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Title: Functional and structural characterization of mesolimbic and nigrostriatal networks in adult ADHD : identifying pathological effects and therapeutic targets
Author: Sethi, Arjun
ISNI:       0000 0004 6350 2972
Awarding Body: University of Brighton
Current Institution: University of Brighton
Date of Award: 2016
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Attention Deficit Hyperactivity Disorder (ADHD) has been widely associated with abnormalities within the dopamine system. However, the nature of these changes, and how they are targeted by medication is unclear. For instance, though childhood ADHD is robustly associated with abnormal striatal morphology in voxel-based morphometry (VBM) studies, these changes are not necessarily observed in adulthood, which has been argued to reflect normalisation with treatment and maturation. However, findings for this hypothesis are inconsistent. Moreover, although dopaminergic signalling driven by the substantia nigra/ventral tegmental area (SN/VTA) is central to most theoretical accounts of ADHD, little research has examined how this structure and its subcomponents contribute to the disorder. Finally, although mesolimbic dopamine system abnormalities have been linked to altered reinforcement learning in ADHD, the mechanisms underpinning this are unclear. Recent advancements in MR and computational methodologies are well positioned to resolve these questions. This thesis employs several such methodological advancements to clarify the role of mesolimbic and nigrostriatal systems in ADHD. Firstly, I show that by using magnetisation transfer (MT) saturation maps optimised for subcortical contrast, striatal volumetric reductions are observed in VBM analyses of adults with ADHD. Moreover, I show that T1-weighted volumes used in previous studies are insensitive to these differences, and that prior assessments may have been confounded by other factors such as altered brain iron concentration. The second line of investigation uses diffusion MRI parcellation methods to provide the first microstructural assessment of SN/VTA subcomponents in ADHD, revealing distinct functional contributions. Specifically, microstructural differences in the nigrostriatal and mesolimbic SN/VTA appear to respectively underpin trait motivation and waiting impulsivity, and also appear to be differentially targeted by long term medication. The final study uses a temporal difference (TD) model to isolate computational parameters of reinforcement learning altered in ADHD. In doing so, this reveals impaired reward learning in ADHD that is ameliorated by stimulant medication, and several mechanisms underpinning this. Namely, stimulant medication appears to improve learning rates and reduce aberrant novelty processing within the SN/VTA in a manner specific to ADHD. Collectively these findings indicate the ongoing relevance of mesolimbic and nigrostriatal systems in adult ADHD. Moreover, this work shows that appropriate application of novel methodologies has the potential to answer previously unresolved questions in the literature, as well as offering a finer-grained understanding of how these systems contribute to the disorder.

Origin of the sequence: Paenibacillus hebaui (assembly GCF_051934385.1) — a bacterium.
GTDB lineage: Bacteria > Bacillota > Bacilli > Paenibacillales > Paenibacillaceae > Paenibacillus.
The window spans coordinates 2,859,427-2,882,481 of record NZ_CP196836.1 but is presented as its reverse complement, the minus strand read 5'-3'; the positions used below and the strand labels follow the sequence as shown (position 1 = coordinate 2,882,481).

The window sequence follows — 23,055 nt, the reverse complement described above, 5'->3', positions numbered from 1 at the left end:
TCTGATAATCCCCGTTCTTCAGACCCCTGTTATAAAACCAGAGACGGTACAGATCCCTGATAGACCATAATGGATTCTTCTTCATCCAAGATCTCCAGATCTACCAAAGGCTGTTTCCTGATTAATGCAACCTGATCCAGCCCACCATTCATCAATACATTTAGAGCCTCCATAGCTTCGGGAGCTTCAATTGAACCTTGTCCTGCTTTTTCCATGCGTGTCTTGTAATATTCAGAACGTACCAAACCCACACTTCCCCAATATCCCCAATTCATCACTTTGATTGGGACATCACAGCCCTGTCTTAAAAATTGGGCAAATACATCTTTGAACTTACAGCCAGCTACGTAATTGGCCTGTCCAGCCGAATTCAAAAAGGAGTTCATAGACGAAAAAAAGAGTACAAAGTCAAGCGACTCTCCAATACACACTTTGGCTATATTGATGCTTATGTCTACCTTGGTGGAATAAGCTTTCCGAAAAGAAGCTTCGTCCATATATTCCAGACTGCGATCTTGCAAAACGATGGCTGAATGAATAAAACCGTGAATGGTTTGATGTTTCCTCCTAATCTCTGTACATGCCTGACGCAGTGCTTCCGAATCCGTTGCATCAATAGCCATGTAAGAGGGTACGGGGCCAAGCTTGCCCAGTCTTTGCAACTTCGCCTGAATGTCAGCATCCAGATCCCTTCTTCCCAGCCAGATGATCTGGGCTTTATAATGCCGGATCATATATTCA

Supervisor: Not available Sponsor: Not available
Qualification Name: Thesis (Ph.D.) Qualification Level: Doctoral
EThOS ID:  DOI: Not available
Keywords: A000 Medicine